In 1624, the first dairy cows were brought to the Boston area by the settlers from England, birthing artisanal cheesemaking in America. Great cheeses are still made here, on our lands, between the stone walls and the sky. Our 21 cheesemakers have won more awards per capita than any state in the nation.
Our 21 cheesemakers have won more awards, working with milk that is different every day, to make truly artisanal cheese, than any state in the nation. This is a true reflection of talent working with terroir: the effect of nature on milk, without the milk being chemically corrected or “balanced” by man’s hands.
And many of the cheesemakers who make shorter shelf-life cheeses with small herds have never entered any competitions, because they sell everything they make right in their locales, similar to what happens in a valley in Italy.
The Massachusetts Cheese Guild encourages and supports the production of great cheeses and cultured dairy products such as yogurt, all made from Massachusetts milk. We are committed to conversations about cheese. Questions? Answers. And stories about how it's made, who loves it, and who supports it.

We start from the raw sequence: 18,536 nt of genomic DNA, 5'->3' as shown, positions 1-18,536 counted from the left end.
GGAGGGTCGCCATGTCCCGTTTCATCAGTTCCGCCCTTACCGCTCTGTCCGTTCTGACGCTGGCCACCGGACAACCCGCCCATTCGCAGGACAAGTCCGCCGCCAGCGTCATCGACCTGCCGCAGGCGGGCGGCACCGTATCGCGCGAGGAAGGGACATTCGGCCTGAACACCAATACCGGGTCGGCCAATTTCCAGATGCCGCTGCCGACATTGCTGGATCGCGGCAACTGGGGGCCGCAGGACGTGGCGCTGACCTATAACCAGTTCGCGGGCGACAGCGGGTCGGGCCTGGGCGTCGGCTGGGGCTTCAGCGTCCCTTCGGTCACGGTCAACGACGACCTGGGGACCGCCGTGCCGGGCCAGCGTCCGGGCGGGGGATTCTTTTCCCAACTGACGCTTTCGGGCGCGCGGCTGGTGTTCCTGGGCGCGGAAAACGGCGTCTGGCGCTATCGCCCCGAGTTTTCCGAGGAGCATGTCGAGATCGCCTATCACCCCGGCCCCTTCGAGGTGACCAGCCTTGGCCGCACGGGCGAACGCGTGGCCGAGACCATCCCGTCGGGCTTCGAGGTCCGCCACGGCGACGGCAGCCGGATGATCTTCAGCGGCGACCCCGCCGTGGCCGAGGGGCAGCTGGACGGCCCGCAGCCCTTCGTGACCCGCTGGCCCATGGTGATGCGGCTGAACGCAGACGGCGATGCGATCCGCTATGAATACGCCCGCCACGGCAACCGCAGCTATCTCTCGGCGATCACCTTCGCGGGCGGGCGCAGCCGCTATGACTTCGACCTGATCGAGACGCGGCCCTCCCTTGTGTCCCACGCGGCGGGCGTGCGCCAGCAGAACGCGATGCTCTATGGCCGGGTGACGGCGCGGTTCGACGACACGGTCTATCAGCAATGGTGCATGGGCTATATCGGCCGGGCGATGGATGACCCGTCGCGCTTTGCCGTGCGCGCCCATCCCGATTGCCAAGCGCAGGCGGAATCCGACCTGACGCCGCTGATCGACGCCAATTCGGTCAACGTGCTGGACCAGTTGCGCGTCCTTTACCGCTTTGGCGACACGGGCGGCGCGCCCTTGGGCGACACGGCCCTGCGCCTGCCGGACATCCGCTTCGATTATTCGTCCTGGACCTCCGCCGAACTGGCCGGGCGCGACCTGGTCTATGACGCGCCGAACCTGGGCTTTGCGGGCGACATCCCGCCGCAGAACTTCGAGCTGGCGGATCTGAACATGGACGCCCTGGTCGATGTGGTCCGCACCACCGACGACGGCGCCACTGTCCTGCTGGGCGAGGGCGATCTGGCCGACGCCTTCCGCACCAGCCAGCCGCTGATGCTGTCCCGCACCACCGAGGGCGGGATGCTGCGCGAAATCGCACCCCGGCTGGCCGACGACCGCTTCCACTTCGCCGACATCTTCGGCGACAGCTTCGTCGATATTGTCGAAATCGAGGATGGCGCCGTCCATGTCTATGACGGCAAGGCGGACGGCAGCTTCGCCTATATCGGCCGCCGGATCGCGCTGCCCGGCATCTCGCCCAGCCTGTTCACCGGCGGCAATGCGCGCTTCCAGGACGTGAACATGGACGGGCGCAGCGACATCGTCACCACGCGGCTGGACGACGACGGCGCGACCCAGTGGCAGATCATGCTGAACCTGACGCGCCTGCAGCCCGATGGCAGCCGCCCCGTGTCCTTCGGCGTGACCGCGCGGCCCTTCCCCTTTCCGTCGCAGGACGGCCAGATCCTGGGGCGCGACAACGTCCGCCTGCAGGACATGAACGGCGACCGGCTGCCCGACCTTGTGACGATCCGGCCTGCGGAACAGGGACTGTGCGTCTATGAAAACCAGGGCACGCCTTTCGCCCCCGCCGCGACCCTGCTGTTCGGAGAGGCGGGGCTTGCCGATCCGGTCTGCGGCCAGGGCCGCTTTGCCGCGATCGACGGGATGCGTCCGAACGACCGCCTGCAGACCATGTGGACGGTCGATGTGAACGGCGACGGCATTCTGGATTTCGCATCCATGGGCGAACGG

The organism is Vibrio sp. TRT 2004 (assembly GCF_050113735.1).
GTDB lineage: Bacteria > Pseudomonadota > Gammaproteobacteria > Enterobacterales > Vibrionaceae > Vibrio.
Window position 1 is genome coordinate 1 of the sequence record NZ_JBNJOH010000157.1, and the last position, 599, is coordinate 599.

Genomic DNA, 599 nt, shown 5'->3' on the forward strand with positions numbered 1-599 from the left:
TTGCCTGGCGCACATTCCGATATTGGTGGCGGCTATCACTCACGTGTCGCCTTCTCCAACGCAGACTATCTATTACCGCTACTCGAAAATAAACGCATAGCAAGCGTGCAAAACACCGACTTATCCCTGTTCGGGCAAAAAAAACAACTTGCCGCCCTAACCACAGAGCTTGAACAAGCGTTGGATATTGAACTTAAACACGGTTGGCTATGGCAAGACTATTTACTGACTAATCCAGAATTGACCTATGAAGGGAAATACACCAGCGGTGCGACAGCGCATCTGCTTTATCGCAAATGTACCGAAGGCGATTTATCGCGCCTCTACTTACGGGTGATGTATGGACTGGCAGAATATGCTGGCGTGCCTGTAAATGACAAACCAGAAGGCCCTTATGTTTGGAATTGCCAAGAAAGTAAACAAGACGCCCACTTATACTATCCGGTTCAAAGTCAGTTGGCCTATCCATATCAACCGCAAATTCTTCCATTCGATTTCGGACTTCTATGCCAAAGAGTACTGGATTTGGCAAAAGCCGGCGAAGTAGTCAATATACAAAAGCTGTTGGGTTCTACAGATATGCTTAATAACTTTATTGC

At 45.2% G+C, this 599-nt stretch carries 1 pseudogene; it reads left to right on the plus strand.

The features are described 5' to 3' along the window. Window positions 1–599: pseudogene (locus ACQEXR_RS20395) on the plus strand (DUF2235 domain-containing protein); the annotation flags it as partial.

The MA Cheese Guildis made up of Artisan Cheesemakers, cheese Enthusiasts, and members of the Trade: cheesemongers, retailers, wholesalers, distributors, journalists, brokers...anyone and any company that loves MA cheeses.
Fact: The 21 artisan and farmstead cheesemakers of MA cheese make over one hundred (that's 100 plus!) different types of cheeses. From yogurts to semi-soft, buttery cheeses to mozzarellas to chevre...From little thimbles to asiagos to sharp or smoky cheddars to edam to nutty alpine cheeses like raclette- and abondance-style. From bloomy rind to washed rind to deep-veined blues.